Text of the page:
Now religious fans and Catholic groups are upset. This is a binary situation: the Dodgers can be targeted by the anti-religions, LGBTQ+ zealots as bigots, confident that local news media will support them, or it can honor a group that is openly hostile to people of faith. Good job, Dodgers!

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More Disney Ethics: The NYT Movie Critic’s Review Of “The Little Mermaid” Highlighted What’s Wrong With Disney’s Wokism, But Conservatives Didn’t Notice

Ah, the curse of confirmation bias! So determined are conservative pundits and bloggers to condemn the New York Times as being a full conspirator in the effort to wokify U.S. society and culture that it missed the paper’s movie critic admitting that the movement wasn’t working. Wesley Morris, who is clearly Democrat, progressive, and an African American, began his review of the already controversial live action version of “The Little Mermaid” thusly:

The new, live-action “The Little Mermaid” is everything nobody should want in a movie: dutiful and defensive, yet desperate for approval. It reeks of obligation and noble intentions. Joy, fun, mystery, risk, flavor, kink — they’re missing. The movie is saying, “We tried!” Tried not to offend, appall, challenge, imagine.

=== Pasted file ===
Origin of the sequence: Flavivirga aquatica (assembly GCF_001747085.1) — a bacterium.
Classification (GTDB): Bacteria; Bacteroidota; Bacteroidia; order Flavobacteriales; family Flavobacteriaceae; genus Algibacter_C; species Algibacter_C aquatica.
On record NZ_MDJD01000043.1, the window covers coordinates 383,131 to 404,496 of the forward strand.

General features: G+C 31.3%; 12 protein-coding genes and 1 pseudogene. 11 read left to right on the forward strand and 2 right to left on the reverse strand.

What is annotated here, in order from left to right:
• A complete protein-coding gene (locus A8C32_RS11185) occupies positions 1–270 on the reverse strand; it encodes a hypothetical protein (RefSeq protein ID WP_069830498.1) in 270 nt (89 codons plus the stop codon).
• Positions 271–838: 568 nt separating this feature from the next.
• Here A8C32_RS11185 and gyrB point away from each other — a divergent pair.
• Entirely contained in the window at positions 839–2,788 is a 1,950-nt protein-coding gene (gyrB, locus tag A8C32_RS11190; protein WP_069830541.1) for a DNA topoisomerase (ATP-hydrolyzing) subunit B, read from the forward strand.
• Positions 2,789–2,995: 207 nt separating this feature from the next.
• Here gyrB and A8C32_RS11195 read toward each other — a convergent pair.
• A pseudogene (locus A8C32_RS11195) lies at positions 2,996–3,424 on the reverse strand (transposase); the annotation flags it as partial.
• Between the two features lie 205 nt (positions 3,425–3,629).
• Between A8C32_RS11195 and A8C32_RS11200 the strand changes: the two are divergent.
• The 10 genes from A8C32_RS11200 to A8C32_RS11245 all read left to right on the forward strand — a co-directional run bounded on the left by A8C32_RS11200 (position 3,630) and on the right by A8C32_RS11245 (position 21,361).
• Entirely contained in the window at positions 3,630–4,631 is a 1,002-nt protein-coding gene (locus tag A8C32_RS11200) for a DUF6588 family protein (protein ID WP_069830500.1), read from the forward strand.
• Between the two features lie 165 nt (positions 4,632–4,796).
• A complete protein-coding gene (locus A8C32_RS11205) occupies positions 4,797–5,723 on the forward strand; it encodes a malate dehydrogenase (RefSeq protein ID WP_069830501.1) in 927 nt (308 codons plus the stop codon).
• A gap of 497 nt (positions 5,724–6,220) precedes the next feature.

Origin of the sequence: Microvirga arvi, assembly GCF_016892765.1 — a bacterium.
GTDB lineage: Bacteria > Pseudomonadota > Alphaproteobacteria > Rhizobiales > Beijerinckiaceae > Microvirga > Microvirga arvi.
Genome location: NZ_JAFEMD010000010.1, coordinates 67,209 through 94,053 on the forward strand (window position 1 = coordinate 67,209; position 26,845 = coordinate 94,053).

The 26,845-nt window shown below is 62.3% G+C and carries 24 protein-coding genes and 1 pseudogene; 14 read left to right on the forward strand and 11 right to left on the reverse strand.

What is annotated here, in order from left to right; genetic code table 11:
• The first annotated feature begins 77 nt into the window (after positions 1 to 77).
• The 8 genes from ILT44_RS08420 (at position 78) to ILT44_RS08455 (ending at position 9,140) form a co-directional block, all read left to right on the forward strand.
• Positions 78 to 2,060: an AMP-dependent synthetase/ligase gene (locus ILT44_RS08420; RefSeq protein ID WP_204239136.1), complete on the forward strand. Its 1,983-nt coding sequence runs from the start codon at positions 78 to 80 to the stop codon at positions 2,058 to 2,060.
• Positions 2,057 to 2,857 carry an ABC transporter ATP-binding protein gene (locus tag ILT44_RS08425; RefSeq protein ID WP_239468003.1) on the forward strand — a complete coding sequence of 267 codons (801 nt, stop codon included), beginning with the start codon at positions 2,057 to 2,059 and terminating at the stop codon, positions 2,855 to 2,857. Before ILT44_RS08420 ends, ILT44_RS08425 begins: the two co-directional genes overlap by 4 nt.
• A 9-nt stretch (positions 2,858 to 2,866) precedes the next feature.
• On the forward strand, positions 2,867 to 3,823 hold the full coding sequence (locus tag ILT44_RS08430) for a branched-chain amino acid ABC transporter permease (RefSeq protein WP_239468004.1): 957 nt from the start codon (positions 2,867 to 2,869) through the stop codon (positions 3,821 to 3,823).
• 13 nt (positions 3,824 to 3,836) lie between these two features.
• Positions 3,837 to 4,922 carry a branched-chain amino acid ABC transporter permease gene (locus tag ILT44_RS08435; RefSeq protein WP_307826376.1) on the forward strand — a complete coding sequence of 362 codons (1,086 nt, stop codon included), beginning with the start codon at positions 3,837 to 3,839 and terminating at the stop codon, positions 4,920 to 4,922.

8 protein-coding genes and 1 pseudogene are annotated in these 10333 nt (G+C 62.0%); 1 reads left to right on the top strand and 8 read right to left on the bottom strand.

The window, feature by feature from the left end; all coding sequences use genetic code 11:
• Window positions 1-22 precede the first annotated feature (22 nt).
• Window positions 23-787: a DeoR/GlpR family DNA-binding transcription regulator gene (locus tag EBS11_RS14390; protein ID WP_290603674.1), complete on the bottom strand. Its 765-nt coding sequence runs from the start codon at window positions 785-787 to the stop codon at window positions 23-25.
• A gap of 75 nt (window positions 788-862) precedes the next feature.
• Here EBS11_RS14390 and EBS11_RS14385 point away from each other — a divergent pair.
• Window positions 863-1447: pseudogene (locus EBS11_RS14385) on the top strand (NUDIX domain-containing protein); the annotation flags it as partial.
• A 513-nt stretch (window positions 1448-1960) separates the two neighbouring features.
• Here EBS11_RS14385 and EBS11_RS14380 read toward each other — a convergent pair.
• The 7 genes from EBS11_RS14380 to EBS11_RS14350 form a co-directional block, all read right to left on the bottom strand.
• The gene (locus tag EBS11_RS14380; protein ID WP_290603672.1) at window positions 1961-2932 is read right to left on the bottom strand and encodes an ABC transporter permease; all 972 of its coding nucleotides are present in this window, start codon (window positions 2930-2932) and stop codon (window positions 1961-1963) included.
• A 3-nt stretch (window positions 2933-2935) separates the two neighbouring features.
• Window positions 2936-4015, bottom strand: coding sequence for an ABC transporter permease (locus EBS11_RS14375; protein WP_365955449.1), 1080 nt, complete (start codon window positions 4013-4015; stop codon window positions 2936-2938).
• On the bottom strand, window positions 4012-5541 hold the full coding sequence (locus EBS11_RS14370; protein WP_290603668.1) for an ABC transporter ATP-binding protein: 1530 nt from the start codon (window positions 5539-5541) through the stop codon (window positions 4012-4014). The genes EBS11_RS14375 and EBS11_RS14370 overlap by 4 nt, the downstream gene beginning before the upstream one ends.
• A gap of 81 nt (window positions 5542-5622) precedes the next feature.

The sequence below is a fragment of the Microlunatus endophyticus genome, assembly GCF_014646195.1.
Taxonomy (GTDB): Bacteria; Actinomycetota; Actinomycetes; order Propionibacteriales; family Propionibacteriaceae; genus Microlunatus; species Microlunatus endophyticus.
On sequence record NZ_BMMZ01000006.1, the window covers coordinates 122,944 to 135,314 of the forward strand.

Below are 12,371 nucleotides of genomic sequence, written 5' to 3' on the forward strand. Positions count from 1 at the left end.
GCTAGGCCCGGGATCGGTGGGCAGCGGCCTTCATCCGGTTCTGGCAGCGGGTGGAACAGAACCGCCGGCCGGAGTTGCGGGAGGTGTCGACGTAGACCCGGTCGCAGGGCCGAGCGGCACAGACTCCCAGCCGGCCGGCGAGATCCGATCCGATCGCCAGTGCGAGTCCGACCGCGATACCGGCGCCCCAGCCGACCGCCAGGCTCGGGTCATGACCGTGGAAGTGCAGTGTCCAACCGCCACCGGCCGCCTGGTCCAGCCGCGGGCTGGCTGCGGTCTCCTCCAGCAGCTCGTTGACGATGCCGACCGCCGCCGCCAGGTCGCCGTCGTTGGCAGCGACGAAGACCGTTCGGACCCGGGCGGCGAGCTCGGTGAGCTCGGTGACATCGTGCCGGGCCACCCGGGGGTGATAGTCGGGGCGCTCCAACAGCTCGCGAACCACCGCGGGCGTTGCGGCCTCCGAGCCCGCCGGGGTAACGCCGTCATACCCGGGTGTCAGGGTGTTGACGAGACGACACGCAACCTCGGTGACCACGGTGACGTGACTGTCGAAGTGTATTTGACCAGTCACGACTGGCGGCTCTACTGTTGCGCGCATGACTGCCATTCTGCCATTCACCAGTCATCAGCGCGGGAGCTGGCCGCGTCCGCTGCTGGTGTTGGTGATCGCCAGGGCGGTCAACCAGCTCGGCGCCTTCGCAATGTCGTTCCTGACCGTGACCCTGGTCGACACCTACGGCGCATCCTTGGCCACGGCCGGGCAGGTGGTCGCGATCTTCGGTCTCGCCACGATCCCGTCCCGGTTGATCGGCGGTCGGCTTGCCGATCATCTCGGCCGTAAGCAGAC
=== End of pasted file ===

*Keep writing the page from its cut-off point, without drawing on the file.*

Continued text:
“Dutiful and defensive, yet desperate for approval. It reeks of obligation and noble intentions.” That’s a perfect, if incomplete, description of what political correctness and the cultural fascists of the Left have wrought. But because the critic appended  “kink” at the end of “joy, fun, mystery, risk, flavor,” the qualities he felt the movie was missing, that word was all the critics of the critic could see. “NY Times ripped for piece lamenting lack of ‘kink’ in new ‘Little Mermaid’: ‘The left sexualizes kids'” Fox News announced, and it was typical.

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Exhibit A On How Academia And The Public Sector Corrupt Each Other: The Berkeley-Chesa Boudin Affair

What is most amazing about this story is how transparent U. Cal at Berkeley is, even proud, about it. Amazing and alarming. The American far left is so confident now that it doesn’t attempt to disguise its most radical and destructive impulses.